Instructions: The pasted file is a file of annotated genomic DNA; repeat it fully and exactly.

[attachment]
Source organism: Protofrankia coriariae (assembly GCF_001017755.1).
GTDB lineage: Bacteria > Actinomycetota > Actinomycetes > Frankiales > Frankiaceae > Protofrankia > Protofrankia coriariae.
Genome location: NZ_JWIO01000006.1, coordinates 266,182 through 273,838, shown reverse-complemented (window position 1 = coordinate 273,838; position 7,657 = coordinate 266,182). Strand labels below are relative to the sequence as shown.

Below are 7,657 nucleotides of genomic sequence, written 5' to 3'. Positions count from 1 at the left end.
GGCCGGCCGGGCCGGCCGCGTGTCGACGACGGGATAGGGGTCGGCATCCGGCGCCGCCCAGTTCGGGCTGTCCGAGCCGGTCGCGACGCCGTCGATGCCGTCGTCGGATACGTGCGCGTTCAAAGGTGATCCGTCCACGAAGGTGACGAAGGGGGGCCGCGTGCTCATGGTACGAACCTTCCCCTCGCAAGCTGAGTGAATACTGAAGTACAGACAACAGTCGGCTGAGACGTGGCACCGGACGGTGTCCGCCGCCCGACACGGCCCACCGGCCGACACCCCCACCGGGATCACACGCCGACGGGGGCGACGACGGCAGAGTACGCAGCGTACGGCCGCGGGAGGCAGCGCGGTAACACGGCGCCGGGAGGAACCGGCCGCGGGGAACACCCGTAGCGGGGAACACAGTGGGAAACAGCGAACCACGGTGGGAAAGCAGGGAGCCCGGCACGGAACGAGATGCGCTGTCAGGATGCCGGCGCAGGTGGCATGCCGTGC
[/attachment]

Source organism: Protofrankia coriariae (assembly GCF_001017755.1).
GTDB lineage: Bacteria > Actinomycetota > Actinomycetes > Frankiales > Frankiaceae > Protofrankia > Protofrankia coriariae.
Genome location: NZ_JWIO01000006.1, coordinates 266,182 through 273,838, shown reverse-complemented (window position 1 = coordinate 273,838; position 7,657 = coordinate 266,182). Strand labels below are relative to the sequence as shown.

Below are 7,657 nucleotides of genomic sequence, written 5' to 3'. Positions count from 1 at the left end.
GGCCGGCCGGGCCGGCCGCGTGTCGACGACGGGATAGGGGTCGGCATCCGGCGCCGCCCAGTTCGGGCTGTCCGAGCCGGTCGCGACGCCGTCGATGCCGTCGTCGGATACGTGCGCGTTCAAAGGTGATCCGTCCACGAAGGTGACGAAGGGGGGCCGCGTGCTCATGGTACGAACCTTCCCCTCGCAAGCTGAGTGAATACTGAAGTACAGACAACAGTCGGCTGAGACGTGGCACCGGACGGTGTCCGCCGCCCGACACGGCCCACCGGCCGACACCCCCACCGGGATCACACGCCGACGGGGGCGACGACGGCAGAGTACGCAGCGTACGGCCGCGGGAGGCAGCGCGGTAACACGGCGCCGGGAGGAACCGGCCGCGGGGAACACCCGTAGCGGGGAACACAGTGGGAAACAGCGAACCACGGTGGGAAAGCAGGGAGCCCGGCACGGAACGAGATGCGCTGTCAGGATGCCGGCGCAGGTGGCATGCCGTGC